On both sites, the hero images are accompanied by a button that leads to the specific product on the hero image. This is extremely effective for targeting a specific audience and encouraging conversion. 

Winner — Tie

Content Width

When it comes to content width, we observe consistency with Nike and a lot of variation with Adidas.

(Image: Nike Content Width)

While varying widths can help in distinguishing sections from one another, it can also be a distraction if done excessively. With the addition of multiple moving images on each page, Adidas’s inconsistent layout could come off as disorienting especially for neurodivergent users.

(Image: Adidas Content Width)

Winner — Nike

Additional CTAs

Another difference that sticks out between the two websites is Adidas’s additional pop-ups, including promotional banners, a feedback button on the right edge of the page, and a live chat button on the bottom right corner.

(Image: Adidas Additional CTAs)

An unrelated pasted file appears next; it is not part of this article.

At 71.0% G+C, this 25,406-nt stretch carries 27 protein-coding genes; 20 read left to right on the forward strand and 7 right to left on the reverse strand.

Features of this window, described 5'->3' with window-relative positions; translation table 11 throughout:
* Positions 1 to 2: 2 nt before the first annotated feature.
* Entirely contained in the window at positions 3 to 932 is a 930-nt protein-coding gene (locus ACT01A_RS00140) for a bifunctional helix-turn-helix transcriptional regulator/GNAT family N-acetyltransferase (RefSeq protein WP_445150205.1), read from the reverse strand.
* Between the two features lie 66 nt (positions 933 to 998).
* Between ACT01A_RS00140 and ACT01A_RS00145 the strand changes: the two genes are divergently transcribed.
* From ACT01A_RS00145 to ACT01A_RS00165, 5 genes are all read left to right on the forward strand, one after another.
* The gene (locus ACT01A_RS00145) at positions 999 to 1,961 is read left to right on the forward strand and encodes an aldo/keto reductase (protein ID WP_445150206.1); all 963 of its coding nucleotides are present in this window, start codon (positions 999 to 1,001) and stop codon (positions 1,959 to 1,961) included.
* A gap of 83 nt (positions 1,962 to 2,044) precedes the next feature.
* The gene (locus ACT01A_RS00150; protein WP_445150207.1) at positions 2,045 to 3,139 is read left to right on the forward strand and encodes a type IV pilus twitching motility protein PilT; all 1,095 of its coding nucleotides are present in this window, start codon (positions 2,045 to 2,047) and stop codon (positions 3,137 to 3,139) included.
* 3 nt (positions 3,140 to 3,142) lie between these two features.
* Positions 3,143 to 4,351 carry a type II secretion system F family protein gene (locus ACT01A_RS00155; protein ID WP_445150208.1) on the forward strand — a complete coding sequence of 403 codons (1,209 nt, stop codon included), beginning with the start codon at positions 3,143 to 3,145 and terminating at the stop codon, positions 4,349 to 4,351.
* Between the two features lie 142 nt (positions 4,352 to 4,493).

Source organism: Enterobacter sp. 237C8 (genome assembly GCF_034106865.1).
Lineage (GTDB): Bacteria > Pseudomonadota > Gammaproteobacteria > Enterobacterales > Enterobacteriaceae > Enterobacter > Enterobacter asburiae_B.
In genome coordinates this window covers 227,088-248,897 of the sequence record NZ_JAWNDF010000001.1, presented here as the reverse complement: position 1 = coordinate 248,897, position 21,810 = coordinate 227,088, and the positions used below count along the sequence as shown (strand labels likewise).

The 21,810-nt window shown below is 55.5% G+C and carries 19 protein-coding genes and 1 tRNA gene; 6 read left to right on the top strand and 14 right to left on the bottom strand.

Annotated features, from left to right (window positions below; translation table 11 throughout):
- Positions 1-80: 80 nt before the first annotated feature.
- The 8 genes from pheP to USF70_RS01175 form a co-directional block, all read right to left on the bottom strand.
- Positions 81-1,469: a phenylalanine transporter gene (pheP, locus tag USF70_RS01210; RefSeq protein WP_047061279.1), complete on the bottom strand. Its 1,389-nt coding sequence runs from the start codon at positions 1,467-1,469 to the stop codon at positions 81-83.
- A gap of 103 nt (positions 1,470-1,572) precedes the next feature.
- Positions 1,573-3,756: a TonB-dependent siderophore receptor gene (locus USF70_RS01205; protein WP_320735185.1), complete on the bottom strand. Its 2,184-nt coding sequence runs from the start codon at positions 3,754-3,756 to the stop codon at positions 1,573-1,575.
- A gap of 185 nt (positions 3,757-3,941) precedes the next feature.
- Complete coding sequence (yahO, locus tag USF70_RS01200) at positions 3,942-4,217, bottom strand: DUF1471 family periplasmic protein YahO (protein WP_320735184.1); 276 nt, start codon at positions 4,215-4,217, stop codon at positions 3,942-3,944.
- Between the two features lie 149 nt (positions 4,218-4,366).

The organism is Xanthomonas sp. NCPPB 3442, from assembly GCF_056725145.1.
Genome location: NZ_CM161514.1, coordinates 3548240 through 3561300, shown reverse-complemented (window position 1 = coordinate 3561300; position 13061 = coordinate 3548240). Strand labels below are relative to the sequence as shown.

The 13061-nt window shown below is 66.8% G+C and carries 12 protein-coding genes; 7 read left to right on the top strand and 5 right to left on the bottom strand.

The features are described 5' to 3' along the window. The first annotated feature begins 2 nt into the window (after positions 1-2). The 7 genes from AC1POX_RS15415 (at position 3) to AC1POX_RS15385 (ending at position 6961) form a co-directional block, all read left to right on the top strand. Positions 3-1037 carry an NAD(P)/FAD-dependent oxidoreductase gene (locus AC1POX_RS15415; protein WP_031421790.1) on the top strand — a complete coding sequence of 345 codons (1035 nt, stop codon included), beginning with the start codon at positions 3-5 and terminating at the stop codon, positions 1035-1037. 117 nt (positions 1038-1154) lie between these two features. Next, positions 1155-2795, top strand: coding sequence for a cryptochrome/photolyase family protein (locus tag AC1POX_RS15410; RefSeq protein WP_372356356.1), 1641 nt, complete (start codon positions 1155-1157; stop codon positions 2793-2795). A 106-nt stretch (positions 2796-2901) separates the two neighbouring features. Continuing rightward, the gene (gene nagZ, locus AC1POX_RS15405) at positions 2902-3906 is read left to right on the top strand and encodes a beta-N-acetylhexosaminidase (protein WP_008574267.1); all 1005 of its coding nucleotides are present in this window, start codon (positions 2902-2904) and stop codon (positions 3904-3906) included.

While these pop-ups may bring customer service to the forefront by making it more accessible to users, they can also obstruct content during browsing sessions.

Winner — Nike

With a simple click on the search bar, Nike reveals a number of popular search terms that showcase the brand’s current top-sellers. This improves the overall shopping experience by targeting users who are casually browsing on the site without a specific product in mind. 

(Image: Nike Search Bar)

Another great thing about Nike’s search function is that aside from just displaying top suggestions in text as the user types in the search bar, the site lays out five relevant products along with their product images. This can be really helpful for users who need to rely on visuals in their search for their product of choice.

(Image: Nike Search Bar)

Though Nike sets the bar pretty high in this aspect, Adidas’s search function doesn’t fall far behind. Despite recommendations only appearing after the user begins typing into the search bar, Adidas provides the total number of products available under each suggested item.

(Image: Adidas Search Bar)

Winner — Nike

Card Carousels

Nike’s card carousel displays 3 images and a hint for overflow, with a single-line indicator beneath it. Users can either click on the Next arrow button or hold and drag to view more products.

(Image: Nike Card Carousel)

Their Next and Previous arrow buttons are pretty small in size, and may blend in with the product images due to the similar shades and lack of a hover state or outline to distinguish the buttons from the images. However, the choices to hold-and-drag or scroll to view more make up for this.